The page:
Configure ConfigMaps

Configure ConfigMaps

In this tutorial, we will discuss about how to configure ConfigMaps in Kubernetes.

Configuring ConfigMaps in Kubernetes

In the previous tutorial, we discussed how to define environment variables in a POD definition file.

When you have a lot of POD definition files, it will become difficult to manage the environment data stored within the query files.

We can take this information out of the POD definition file and manage it centrally using configuration maps.

ConfigMaps are used to pass configuration data in the form of key value pairs in Kubernetes.

When a POD is created, inject the ConfigMap into the POD. So the key value pairs that are available as environment variables for the application hosted inside the container in the POD.

There are 2 phases involved in configuring ConfigMaps. First create the ConfigMaps and second inject them into the POD.

Just like any other Kubernetes object, there are 2 ways of creating a ConfigMap.

The imperative way – without using ConfigMap definition file and the declarative way – by using a ConfigMap definition way.

Imperative Approach

If you do not wish to create a ConfigMap definition, you could simply use following command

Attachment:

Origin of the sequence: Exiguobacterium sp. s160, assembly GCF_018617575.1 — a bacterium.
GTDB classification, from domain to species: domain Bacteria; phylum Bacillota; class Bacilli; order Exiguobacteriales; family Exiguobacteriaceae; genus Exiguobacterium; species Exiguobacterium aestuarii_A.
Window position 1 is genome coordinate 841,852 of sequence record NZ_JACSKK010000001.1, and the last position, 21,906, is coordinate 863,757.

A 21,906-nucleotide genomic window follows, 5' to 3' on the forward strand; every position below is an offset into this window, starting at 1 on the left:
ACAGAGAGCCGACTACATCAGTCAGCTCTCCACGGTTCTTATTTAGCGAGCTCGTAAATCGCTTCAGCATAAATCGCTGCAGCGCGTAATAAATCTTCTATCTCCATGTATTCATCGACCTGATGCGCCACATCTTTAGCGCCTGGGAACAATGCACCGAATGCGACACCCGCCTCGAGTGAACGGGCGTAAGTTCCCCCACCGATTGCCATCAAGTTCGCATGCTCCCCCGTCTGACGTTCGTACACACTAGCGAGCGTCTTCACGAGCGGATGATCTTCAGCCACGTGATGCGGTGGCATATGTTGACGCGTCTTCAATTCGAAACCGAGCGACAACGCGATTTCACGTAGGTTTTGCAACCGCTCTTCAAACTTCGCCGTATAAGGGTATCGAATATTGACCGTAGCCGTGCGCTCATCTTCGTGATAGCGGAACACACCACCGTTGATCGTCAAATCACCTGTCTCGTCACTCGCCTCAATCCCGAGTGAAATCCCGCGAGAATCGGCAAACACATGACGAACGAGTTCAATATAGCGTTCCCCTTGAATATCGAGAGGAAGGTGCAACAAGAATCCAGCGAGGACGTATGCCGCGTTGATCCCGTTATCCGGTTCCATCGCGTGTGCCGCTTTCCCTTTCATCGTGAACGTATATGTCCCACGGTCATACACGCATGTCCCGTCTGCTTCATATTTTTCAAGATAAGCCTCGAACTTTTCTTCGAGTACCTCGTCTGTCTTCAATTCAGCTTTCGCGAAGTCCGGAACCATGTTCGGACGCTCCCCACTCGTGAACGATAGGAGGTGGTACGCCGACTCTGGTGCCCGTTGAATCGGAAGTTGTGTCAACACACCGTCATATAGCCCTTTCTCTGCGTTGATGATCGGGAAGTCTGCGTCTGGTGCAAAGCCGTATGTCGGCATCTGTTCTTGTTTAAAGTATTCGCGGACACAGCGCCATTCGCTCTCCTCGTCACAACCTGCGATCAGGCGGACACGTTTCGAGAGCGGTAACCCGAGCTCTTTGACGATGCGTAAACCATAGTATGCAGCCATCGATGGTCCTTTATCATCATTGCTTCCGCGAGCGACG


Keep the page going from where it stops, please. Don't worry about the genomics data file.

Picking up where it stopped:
$ kubectl create configmap <config-name> --from-literal=<key>=<value>

E.g

$ kubectl create configmap app-config --from-literal=APP_COLOR=pink

If you wish to add additional key value pairs then simply specify the –from-leteral options multiple times

$ kubectl create configmap app-config --from-literal=APP_COLOR=pink --from-literal=APP_MODE=production

However this will get complicated when you have too many configuration items. Another way to input configuration data is through a file.

$ kubectl create configmap <config-name> --from-file=<path-to-file>
$ kubectl create configmap app-config --from-file=app-config.properties
Declarative Approach

In this approach we create a definition file just like how we did for the POD.

The file has apiVersion, kind, metadata and instead of spec, here we have “data”.

apiVersion: v1
kind: ConfigMap
metadata:
  name: app-config
data:
  APP_COLOR: pink
  APP_MODE: production

Once you are ready then you need to run the following command.

$ kubectl create -f config-map.yaml

Above command will creates the app-config ConfigMap with the values we specified. You can create as many ConfigMaps as you need.

To view ConfigMaps, you need to run the following command.

$ kubectl get configmaps
NAME            DATA           AGE
app-config      2              3s

To describe ConfigMaps, you need to run the following command.

$ kubectl describe configmaps

Above command will list the configuration data as well under the data section.

Now that we have the ConfigMap created let us proceed with another step configuring it with a POD.

apiVersion: v1
kind: Pod
metadata:
  name: my-web-app
spec:
  containers:
  - name: my-web-app-container
    image: my-web-app
    ports:
      - containerPort: 8080
    envFrom:
      - configMapRef:
          name: app-config

Configure ConfigMaps


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